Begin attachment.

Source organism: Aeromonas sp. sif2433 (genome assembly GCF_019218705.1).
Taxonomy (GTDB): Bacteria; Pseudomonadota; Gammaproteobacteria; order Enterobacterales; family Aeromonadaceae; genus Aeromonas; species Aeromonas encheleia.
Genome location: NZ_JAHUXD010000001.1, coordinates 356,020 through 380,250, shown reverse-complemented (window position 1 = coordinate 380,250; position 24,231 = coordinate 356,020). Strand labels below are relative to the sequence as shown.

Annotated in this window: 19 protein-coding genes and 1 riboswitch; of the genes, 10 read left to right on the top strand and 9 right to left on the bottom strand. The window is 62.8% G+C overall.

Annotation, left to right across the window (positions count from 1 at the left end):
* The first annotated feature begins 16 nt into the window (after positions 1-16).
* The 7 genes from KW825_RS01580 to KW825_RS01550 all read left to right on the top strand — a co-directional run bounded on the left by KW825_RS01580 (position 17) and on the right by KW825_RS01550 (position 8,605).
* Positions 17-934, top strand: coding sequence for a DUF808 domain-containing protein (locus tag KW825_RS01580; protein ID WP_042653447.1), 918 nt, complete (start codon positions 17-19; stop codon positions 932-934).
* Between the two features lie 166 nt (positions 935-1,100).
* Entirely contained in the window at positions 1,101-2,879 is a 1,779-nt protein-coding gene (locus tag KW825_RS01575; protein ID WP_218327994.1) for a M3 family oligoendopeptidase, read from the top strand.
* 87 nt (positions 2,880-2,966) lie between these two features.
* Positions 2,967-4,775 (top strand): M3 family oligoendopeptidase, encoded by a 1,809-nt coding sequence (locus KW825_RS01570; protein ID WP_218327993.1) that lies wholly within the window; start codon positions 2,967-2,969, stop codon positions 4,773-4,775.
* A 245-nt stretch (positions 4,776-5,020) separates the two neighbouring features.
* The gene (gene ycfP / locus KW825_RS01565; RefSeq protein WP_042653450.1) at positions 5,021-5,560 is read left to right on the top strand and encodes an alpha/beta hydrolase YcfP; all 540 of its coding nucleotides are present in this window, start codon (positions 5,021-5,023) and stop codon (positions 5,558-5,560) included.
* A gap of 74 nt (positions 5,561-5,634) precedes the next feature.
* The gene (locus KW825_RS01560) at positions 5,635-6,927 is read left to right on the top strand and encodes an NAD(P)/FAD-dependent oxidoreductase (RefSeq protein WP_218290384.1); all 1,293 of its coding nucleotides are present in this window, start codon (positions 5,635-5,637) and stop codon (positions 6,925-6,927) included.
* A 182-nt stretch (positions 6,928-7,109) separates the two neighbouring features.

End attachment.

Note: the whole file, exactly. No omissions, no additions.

Source organism: Aeromonas sp. sif2433 (genome assembly GCF_019218705.1).
Taxonomy (GTDB): Bacteria; Pseudomonadota; Gammaproteobacteria; order Enterobacterales; family Aeromonadaceae; genus Aeromonas; species Aeromonas encheleia.
Genome location: NZ_JAHUXD010000001.1, coordinates 356,020 through 380,250, shown reverse-complemented (window position 1 = coordinate 380,250; position 24,231 = coordinate 356,020). Strand labels below are relative to the sequence as shown.

Annotated in this window: 19 protein-coding genes and 1 riboswitch; of the genes, 10 read left to right on the top strand and 9 right to left on the bottom strand. The window is 62.8% G+C overall.

Annotation, left to right across the window (positions count from 1 at the left end):
* The first annotated feature begins 16 nt into the window (after positions 1-16).
* The 7 genes from KW825_RS01580 to KW825_RS01550 all read left to right on the top strand — a co-directional run bounded on the left by KW825_RS01580 (position 17) and on the right by KW825_RS01550 (position 8,605).
* Positions 17-934, top strand: coding sequence for a DUF808 domain-containing protein (locus tag KW825_RS01580; protein ID WP_042653447.1), 918 nt, complete (start codon positions 17-19; stop codon positions 932-934).
* Between the two features lie 166 nt (positions 935-1,100).
* Entirely contained in the window at positions 1,101-2,879 is a 1,779-nt protein-coding gene (locus tag KW825_RS01575; protein ID WP_218327994.1) for a M3 family oligoendopeptidase, read from the top strand.
* 87 nt (positions 2,880-2,966) lie between these two features.
* Positions 2,967-4,775 (top strand): M3 family oligoendopeptidase, encoded by a 1,809-nt coding sequence (locus KW825_RS01570; protein ID WP_218327993.1) that lies wholly within the window; start codon positions 2,967-2,969, stop codon positions 4,773-4,775.
* A 245-nt stretch (positions 4,776-5,020) separates the two neighbouring features.
* The gene (gene ycfP / locus KW825_RS01565; RefSeq protein WP_042653450.1) at positions 5,021-5,560 is read left to right on the top strand and encodes an alpha/beta hydrolase YcfP; all 540 of its coding nucleotides are present in this window, start codon (positions 5,021-5,023) and stop codon (positions 5,558-5,560) included.
* A gap of 74 nt (positions 5,561-5,634) precedes the next feature.
* The gene (locus KW825_RS01560) at positions 5,635-6,927 is read left to right on the top strand and encodes an NAD(P)/FAD-dependent oxidoreductase (RefSeq protein WP_218290384.1); all 1,293 of its coding nucleotides are present in this window, start codon (positions 5,635-5,637) and stop codon (positions 6,925-6,927) included.
* A 182-nt stretch (positions 6,928-7,109) separates the two neighbouring features.